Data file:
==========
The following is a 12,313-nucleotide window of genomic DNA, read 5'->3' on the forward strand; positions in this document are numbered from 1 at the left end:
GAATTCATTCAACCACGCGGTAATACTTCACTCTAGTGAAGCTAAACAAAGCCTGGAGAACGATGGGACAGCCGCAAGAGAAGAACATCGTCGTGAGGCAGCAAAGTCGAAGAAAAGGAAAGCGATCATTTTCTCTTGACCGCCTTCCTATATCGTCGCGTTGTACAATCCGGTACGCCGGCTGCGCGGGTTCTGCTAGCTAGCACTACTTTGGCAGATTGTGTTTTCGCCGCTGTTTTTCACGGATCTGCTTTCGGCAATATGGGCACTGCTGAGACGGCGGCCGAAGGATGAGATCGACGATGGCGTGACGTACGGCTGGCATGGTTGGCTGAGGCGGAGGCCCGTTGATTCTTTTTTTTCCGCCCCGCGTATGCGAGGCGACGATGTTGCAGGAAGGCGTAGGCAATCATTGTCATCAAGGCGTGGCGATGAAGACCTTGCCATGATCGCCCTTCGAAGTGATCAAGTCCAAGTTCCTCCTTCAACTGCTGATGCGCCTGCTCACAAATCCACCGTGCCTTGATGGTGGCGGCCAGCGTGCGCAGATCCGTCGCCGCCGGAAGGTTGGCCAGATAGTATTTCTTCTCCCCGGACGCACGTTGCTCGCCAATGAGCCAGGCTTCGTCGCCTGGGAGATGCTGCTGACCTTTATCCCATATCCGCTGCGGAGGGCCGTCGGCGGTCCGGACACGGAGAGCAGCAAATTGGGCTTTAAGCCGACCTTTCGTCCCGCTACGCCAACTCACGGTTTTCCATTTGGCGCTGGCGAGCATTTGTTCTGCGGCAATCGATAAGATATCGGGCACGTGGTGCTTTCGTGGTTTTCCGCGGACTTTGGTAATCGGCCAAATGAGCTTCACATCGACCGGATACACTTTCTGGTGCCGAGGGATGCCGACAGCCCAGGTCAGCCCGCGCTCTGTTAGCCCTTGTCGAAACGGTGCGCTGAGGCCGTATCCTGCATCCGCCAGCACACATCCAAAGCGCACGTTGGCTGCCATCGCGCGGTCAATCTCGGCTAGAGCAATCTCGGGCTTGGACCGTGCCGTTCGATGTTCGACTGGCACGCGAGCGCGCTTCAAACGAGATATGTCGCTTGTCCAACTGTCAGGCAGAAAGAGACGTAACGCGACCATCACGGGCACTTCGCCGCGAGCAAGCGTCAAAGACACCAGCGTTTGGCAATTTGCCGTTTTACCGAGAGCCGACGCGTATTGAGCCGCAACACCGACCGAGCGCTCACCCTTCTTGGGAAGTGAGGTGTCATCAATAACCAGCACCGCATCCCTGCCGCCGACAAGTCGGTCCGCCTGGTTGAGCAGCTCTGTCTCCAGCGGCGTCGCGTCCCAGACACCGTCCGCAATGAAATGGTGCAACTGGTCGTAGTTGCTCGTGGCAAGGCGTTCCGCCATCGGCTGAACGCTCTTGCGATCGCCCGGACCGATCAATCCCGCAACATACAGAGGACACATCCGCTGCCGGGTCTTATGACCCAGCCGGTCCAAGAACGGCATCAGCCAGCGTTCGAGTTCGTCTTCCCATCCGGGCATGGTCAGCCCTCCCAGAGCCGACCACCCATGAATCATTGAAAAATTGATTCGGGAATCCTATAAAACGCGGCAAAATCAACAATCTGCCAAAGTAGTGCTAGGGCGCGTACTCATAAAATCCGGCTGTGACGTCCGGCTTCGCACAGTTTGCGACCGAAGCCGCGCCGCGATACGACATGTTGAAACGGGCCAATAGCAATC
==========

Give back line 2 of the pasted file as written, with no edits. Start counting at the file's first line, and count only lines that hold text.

GAATTCATTCAACCACGCGGTAATACTTCACTCTAGTGAAGCTAAACAAAGCCTGGAGAACGATGGGACAGCCGCAAGAGAAGAACATCGTCGTGAGGCAGCAAAGTCGAAGAAAAGGAAAGCGATCATTTTCTCTTGACCGCCTTCCTATATCGTCGCGTTGTACAATCCGGTACGCCGGCTGCGCGGGTTCTGCTAGCTAGCACTACTTTGGCAGATTGTGTTTTCGCCGCTGTTTTTCACGGATCTGCTTTCGGCAATATGGGCACTGCTGAGACGGCGGCCGAAGGATGAGATCGACGATGGCGTGACGTACGGCTGGCATGGTTGGCTGAGGCGGAGGCCCGTTGATTCTTTTTTTTCCGCCCCGCGTATGCGAGGCGACGATGTTGCAGGAAGGCGTAGGCAATCATTGTCATCAAGGCGTGGCGATGAAGACCTTGCCATGATCGCCCTTCGAAGTGATCAAGTCCAAGTTCCTCCTTCAACTGCTGATGCGCCTGCTCACAAATCCACCGTGCCTTGATGGTGGCGGCCAGCGTGCGCAGATCCGTCGCCGCCGGAAGGTTGGCCAGATAGTATTTCTTCTCCCCGGACGCACGTTGCTCGCCAATGAGCCAGGCTTCGTCGCCTGGGAGATGCTGCTGACCTTTATCCCATATCCGCTGCGGAGGGCCGTCGGCGGTCCGGACACGGAGAGCAGCAAATTGGGCTTTAAGCCGACCTTTCGTCCCGCTACGCCAACTCACGGTTTTCCATTTGGCGCTGGCGAGCATTTGTTCTGCGGCAATCGATAAGATATCGGGCACGTGGTGCTTTCGTGGTTTTCCGCGGACTTTGGTAATCGGCCAAATGAGCTTCACATCGACCGGATACACTTTCTGGTGCCGAGGGATGCCGACAGCCCAGGTCAGCCCGCGCTCTGTTAGCCCTTGTCGAAACGGTGCGCTGAGGCCGTATCCTGCATCCGCCAGCACACATCCAAAGCGCACGTTGGCTGCCATCGCGCGGTCAATCTCGGCTAGAGCAATCTCGGGCTTGGACCGTGCCGTTCGATGTTCGACTGGCACGCGAGCGCGCTTCAAACGAGATATGTCGCTTGTCCAACTGTCAGGCAGAAAGAGACGTAACGCGACCATCACGGGCACTTCGCCGCGAGCAAGCGTCAAAGACACCAGCGTTTGGCAATTTGCCGTTTTACCGAGAGCCGACGCGTATTGAGCCGCAACACCGACCGAGCGCTCACCCTTCTTGGGAAGTGAGGTGTCATCAATAACCAGCACCGCATCCCTGCCGCCGACAAGTCGGTCCGCCTGGTTGAGCAGCTCTGTCTCCAGCGGCGTCGCGTCCCAGACACCGTCCGCAATGAAATGGTGCAACTGGTCGTAGTTGCTCGTGGCAAGGCGTTCCGCCATCGGCTGAACGCTCTTGCGATCGCCCGGACCGATCAATCCCGCAACATACAGAGGACACATCCGCTGCCGGGTCTTATGACCCAGCCGGTCCAAGAACGGCATCAGCCAGCGTTCGAGTTCGTCTTCCCATCCGGGCATGGTCAGCCCTCCCAGAGCCGACCACCCATGAATCATTGAAAAATTGATTCGGGAATCCTATAAAACGCGGCAAAATCAACAATCTGCCAAAGTAGTGCTAGGGCGCGTACTCATAAAATCCGGCTGTGACGTCCGGCTTCGCACAGTTTGCGACCGAAGCCGCGCCGCGATACGACATGTTGAAACGGGCCAATAGCAATC